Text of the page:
New, state-of-the-art trams are on their way to the West Midlands following the signing of contracts worth £83.5 million.
The first of the 21 third generation Urbos trams will enter service in 2021 – doubling the size of the current fleet – and enable thousands more passengers a day to ride the West Midlands Metro.
Passenger numbers have leapt from five million a year to seven million following the opening of the Birmingham city centre extension to Grand Central in 2016.
Further growth is expected with the line to be extended to Centenary Square later this year, to Wolverhampton Rail Station next year, Hagley Road in 2021 and work is soon to begin on the major extension from Wednesbury to Brierley Hill.
The signing of the new agreements between operator West Midlands Metro, owned by the West Midlands Combined Authority (WMCA), and manufacturer CAF – the company which built Metro’s existing trams – includes the new trams, plus technical support and battery management services over 30 years, with an option to purchase a further 29 trams as the network grows.
The battery management service agreement provides long term maintenance, repair, overhaul, and renewal of the batteries powering the trams for the 30 year design life of the trams.
Andy Street, the Mayor of the West Midlands, said:
“These new trams are a real game-changer for our expanding West Midlands Metro network and I am delighted we have put pen to paper with CAF.
“These next generation trams are battery powered, designed to operate on new sections of the line between Grand Central and Hagley Road, which are free of overhead cables.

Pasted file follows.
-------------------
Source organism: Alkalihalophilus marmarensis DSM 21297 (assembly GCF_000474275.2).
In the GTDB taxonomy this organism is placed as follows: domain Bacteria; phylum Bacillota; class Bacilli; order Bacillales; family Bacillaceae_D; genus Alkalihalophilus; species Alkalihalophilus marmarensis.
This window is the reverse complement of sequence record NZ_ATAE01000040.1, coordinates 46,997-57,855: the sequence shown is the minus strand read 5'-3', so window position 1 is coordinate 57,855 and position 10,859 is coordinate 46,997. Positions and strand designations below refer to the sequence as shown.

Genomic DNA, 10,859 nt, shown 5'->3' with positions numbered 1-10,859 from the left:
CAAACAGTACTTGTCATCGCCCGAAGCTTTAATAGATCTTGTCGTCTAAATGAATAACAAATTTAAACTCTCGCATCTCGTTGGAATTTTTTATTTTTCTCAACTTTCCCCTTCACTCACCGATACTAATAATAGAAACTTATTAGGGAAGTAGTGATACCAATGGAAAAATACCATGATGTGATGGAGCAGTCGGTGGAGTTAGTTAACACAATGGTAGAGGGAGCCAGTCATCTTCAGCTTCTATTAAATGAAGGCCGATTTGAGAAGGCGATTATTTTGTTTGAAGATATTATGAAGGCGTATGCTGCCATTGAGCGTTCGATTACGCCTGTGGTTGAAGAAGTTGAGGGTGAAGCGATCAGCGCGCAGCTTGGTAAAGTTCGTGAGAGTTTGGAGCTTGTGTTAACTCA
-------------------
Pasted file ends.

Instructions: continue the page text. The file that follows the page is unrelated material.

“Our existing fleet of CAF trams already provide excellent service for thousands of travellers a day on the current Metro line, and these are also being modified with the installation of on-board batteries.”
Cllr Ian Ward, WMCA portfolio holder for transport and leader of Birmingham City Council said:
“This contract represents a huge step forward in our plans to serve even more communities across the region.
“Our extensions in Birmingham and Wolverhampton city centres will enable more people to easily get to places they need for work and wonderful visitor attractions like the Library of Birmingham and Symphony Hall. While the extension to Brierley Hill will unlock opportunities for many people in the Black Country.”
Tests along part of the new extension to Centenary Square were recently undertaken, marking the first time in the country that a tram had used battery power to run along a modern line specifically built without overhead wires.
The existing fleet is being fitted with battery units to run on the cable free section.
Awarded following a thorough tendering process, if the additional trams are ordered, the contract could more than treble the number of trams operating in the West Midlands, bringing the total size of the fleet to over 70.